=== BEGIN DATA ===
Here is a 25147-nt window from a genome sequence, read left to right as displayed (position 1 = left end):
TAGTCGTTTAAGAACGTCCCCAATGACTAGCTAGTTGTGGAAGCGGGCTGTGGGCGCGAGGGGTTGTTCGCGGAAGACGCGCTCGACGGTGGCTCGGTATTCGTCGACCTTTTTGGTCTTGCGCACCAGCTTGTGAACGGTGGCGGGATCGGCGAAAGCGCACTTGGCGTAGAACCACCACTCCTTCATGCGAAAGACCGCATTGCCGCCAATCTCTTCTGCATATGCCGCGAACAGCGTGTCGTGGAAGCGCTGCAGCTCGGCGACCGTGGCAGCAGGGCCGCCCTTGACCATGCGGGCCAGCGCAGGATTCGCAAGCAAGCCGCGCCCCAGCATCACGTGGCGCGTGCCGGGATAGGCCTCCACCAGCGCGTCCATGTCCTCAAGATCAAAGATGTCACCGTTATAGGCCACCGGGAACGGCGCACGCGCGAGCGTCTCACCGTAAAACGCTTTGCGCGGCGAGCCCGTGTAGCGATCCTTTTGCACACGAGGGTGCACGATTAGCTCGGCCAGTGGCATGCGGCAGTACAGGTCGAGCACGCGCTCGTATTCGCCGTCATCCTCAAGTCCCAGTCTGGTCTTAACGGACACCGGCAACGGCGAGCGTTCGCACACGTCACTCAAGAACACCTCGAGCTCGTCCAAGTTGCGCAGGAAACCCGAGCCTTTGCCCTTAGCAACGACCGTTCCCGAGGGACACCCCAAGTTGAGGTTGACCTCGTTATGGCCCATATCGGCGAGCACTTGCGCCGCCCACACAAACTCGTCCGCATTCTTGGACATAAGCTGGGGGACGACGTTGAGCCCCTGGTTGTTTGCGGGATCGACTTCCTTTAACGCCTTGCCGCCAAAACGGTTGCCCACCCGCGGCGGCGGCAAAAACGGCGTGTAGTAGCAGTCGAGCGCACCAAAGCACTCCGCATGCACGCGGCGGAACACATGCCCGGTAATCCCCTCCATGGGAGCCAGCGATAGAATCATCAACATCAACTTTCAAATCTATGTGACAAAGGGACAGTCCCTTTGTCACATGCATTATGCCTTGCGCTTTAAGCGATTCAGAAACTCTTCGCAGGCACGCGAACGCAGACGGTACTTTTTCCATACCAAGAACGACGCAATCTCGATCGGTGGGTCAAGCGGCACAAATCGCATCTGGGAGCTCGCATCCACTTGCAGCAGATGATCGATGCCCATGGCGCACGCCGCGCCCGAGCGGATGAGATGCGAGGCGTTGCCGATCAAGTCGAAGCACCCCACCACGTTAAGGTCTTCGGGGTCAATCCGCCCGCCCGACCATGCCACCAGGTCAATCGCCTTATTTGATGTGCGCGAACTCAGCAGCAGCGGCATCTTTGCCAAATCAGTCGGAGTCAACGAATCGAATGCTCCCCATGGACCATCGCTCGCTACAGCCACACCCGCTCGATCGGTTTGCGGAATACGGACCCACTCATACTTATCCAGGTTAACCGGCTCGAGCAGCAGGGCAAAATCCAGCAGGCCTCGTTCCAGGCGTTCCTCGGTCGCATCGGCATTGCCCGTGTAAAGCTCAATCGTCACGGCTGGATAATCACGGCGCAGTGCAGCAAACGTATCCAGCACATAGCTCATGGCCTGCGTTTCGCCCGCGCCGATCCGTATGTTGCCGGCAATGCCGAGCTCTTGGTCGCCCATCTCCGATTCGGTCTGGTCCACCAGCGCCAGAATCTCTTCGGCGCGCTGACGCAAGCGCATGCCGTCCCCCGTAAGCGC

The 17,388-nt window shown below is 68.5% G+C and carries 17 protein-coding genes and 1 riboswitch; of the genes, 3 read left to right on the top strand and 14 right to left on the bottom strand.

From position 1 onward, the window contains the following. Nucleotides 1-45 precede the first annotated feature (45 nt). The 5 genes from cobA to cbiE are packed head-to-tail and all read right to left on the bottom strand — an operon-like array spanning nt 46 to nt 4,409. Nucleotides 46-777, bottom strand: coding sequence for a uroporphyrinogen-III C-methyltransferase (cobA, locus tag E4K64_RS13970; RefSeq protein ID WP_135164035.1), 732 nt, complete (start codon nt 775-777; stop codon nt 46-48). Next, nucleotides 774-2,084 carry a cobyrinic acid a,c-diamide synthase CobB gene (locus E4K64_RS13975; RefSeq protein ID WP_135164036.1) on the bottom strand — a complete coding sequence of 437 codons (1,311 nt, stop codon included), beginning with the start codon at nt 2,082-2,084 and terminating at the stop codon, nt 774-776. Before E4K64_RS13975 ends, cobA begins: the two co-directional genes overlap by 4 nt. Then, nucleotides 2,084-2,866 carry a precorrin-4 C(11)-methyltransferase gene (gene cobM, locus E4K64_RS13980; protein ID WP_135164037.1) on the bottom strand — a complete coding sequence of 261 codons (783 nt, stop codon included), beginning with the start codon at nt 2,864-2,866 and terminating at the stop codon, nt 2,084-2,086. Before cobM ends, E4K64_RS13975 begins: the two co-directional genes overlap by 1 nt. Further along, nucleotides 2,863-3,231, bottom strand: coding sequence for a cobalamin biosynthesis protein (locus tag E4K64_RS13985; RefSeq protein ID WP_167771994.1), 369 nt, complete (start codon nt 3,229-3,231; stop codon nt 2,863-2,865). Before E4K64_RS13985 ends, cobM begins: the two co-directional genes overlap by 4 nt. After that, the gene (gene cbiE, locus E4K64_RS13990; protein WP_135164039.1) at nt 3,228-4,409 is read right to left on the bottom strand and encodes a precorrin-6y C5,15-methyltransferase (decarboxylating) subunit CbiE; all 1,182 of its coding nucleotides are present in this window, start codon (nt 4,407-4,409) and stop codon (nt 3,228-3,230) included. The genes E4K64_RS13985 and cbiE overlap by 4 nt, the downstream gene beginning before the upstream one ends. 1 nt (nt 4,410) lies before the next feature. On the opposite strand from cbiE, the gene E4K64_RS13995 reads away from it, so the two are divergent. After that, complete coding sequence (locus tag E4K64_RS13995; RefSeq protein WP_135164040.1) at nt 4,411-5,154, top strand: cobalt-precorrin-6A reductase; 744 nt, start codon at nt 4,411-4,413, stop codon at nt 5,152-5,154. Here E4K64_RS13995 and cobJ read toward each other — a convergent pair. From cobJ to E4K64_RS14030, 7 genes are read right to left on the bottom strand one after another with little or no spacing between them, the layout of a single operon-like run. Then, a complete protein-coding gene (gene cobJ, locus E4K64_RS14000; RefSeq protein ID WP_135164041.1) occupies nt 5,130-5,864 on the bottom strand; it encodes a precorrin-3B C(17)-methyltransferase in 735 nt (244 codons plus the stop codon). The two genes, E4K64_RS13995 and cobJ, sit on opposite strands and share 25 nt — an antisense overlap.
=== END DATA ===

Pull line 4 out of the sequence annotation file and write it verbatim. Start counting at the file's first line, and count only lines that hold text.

From position 1 onward, the window contains the following. Nucleotides 1-45 precede the first annotated feature (45 nt). The 5 genes from cobA to cbiE are packed head-to-tail and all read right to left on the bottom strand — an operon-like array spanning nt 46 to nt 4,409. Nucleotides 46-777, bottom strand: coding sequence for a uroporphyrinogen-III C-methyltransferase (cobA, locus tag E4K64_RS13970; RefSeq protein ID WP_135164035.1), 732 nt, complete (start codon nt 775-777; stop codon nt 46-48). Next, nucleotides 774-2,084 carry a cobyrinic acid a,c-diamide synthase CobB gene (locus E4K64_RS13975; RefSeq protein ID WP_135164036.1) on the bottom strand — a complete coding sequence of 437 codons (1,311 nt, stop codon included), beginning with the start codon at nt 2,082-2,084 and terminating at the stop codon, nt 774-776. Before E4K64_RS13975 ends, cobA begins: the two co-directional genes overlap by 4 nt. Then, nucleotides 2,084-2,866 carry a precorrin-4 C(11)-methyltransferase gene (gene cobM, locus E4K64_RS13980; protein ID WP_135164037.1) on the bottom strand — a complete coding sequence of 261 codons (783 nt, stop codon included), beginning with the start codon at nt 2,864-2,866 and terminating at the stop codon, nt 2,084-2,086. Before cobM ends, E4K64_RS13975 begins: the two co-directional genes overlap by 1 nt. Further along, nucleotides 2,863-3,231, bottom strand: coding sequence for a cobalamin biosynthesis protein (locus tag E4K64_RS13985; RefSeq protein ID WP_167771994.1), 369 nt, complete (start codon nt 3,229-3,231; stop codon nt 2,863-2,865). Before E4K64_RS13985 ends, cobM begins: the two co-directional genes overlap by 4 nt. After that, the gene (gene cbiE, locus E4K64_RS13990; protein WP_135164039.1) at nt 3,228-4,409 is read right to left on the bottom strand and encodes a precorrin-6y C5,15-methyltransferase (decarboxylating) subunit CbiE; all 1,182 of its coding nucleotides are present in this window, start codon (nt 4,407-4,409) and stop codon (nt 3,228-3,230) included. The genes E4K64_RS13985 and cbiE overlap by 4 nt, the downstream gene beginning before the upstream one ends. 1 nt (nt 4,410) lies before the next feature. On the opposite strand from cbiE, the gene E4K64_RS13995 reads away from it, so the two are divergent. After that, complete coding sequence (locus tag E4K64_RS13995; RefSeq protein WP_135164040.1) at nt 4,411-5,154, top strand: cobalt-precorrin-6A reductase; 744 nt, start codon at nt 4,411-4,413, stop codon at nt 5,152-5,154. Here E4K64_RS13995 and cobJ read toward each other — a convergent pair. From cobJ to E4K64_RS14030, 7 genes are read right to left on the bottom strand one after another with little or no spacing between them, the layout of a single operon-like run. Then, a complete protein-coding gene (gene cobJ, locus E4K64_RS14000; RefSeq protein ID WP_135164041.1) occupies nt 5,130-5,864 on the bottom strand; it encodes a precorrin-3B C(17)-methyltransferase in 735 nt (244 codons plus the stop codon). The two genes, E4K64_RS13995 and cobJ, sit on opposite strands and share 25 nt — an antisense overlap.